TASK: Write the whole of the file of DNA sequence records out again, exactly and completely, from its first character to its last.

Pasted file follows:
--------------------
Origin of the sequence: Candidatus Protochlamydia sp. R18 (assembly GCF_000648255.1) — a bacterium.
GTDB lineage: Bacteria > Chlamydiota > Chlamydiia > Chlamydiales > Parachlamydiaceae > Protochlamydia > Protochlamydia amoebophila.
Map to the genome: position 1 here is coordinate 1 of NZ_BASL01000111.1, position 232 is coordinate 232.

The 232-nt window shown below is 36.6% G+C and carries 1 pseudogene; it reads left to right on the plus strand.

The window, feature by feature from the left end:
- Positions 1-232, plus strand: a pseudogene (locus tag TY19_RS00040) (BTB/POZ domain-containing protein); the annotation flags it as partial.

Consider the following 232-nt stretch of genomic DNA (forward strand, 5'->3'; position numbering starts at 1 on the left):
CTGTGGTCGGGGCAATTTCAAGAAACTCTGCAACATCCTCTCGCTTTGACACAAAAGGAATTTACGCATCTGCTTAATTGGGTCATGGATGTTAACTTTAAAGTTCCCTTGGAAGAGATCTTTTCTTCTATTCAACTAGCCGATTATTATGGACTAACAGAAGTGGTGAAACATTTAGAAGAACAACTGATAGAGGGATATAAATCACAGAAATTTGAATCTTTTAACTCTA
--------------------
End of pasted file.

Origin of the sequence: Candidatus Protochlamydia sp. R18 (assembly GCF_000648255.1) — a bacterium.
GTDB lineage: Bacteria > Chlamydiota > Chlamydiia > Chlamydiales > Parachlamydiaceae > Protochlamydia > Protochlamydia amoebophila.
Map to the genome: position 1 here is coordinate 1 of NZ_BASL01000111.1, position 232 is coordinate 232.

The 232-nt window shown below is 36.6% G+C and carries 1 pseudogene; it reads left to right on the plus strand.

The window, feature by feature from the left end:
- Positions 1-232, plus strand: a pseudogene (locus tag TY19_RS00040) (BTB/POZ domain-containing protein); the annotation flags it as partial.

Consider the following 232-nt stretch of genomic DNA (forward strand, 5'->3'; position numbering starts at 1 on the left):
CTGTGGTCGGGGCAATTTCAAGAAACTCTGCAACATCCTCTCGCTTTGACACAAAAGGAATTTACGCATCTGCTTAATTGGGTCATGGATGTTAACTTTAAAGTTCCCTTGGAAGAGATCTTTTCTTCTATTCAACTAGCCGATTATTATGGACTAACAGAAGTGGTGAAACATTTAGAAGAACAACTGATAGAGGGATATAAATCACAGAAATTTGAATCTTTTAACTCTA